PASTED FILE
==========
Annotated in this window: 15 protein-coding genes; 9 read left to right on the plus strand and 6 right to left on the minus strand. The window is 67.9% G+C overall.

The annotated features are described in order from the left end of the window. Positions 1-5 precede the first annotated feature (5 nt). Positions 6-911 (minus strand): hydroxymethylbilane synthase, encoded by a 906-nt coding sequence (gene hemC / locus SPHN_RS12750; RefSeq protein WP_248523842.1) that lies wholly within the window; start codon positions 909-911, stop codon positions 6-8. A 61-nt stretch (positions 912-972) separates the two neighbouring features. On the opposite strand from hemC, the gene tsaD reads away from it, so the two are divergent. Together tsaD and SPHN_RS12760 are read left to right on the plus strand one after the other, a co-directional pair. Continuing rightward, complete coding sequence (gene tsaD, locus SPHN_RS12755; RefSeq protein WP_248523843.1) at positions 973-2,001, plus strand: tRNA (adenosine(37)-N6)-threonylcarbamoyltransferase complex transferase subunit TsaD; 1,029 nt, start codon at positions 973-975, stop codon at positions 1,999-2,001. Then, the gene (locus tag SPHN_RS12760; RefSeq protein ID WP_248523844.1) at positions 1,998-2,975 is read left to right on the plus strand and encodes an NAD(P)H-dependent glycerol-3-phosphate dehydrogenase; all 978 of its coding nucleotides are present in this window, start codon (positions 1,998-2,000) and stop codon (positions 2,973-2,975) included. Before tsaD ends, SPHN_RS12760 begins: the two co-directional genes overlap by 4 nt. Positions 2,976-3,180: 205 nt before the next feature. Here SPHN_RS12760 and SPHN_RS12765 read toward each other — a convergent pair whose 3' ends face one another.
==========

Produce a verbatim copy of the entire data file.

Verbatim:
Annotated in this window: 15 protein-coding genes; 9 read left to right on the plus strand and 6 right to left on the minus strand. The window is 67.9% G+C overall.

The annotated features are described in order from the left end of the window. Positions 1-5 precede the first annotated feature (5 nt). Positions 6-911 (minus strand): hydroxymethylbilane synthase, encoded by a 906-nt coding sequence (gene hemC / locus SPHN_RS12750; RefSeq protein WP_248523842.1) that lies wholly within the window; start codon positions 909-911, stop codon positions 6-8. A 61-nt stretch (positions 912-972) separates the two neighbouring features. On the opposite strand from hemC, the gene tsaD reads away from it, so the two are divergent. Together tsaD and SPHN_RS12760 are read left to right on the plus strand one after the other, a co-directional pair. Continuing rightward, complete coding sequence (gene tsaD, locus SPHN_RS12755; RefSeq protein WP_248523843.1) at positions 973-2,001, plus strand: tRNA (adenosine(37)-N6)-threonylcarbamoyltransferase complex transferase subunit TsaD; 1,029 nt, start codon at positions 973-975, stop codon at positions 1,999-2,001. Then, the gene (locus tag SPHN_RS12760; RefSeq protein ID WP_248523844.1) at positions 1,998-2,975 is read left to right on the plus strand and encodes an NAD(P)H-dependent glycerol-3-phosphate dehydrogenase; all 978 of its coding nucleotides are present in this window, start codon (positions 1,998-2,000) and stop codon (positions 2,973-2,975) included. Before tsaD ends, SPHN_RS12760 begins: the two co-directional genes overlap by 4 nt. Positions 2,976-3,180: 205 nt before the next feature. Here SPHN_RS12760 and SPHN_RS12765 read toward each other — a convergent pair whose 3' ends face one another.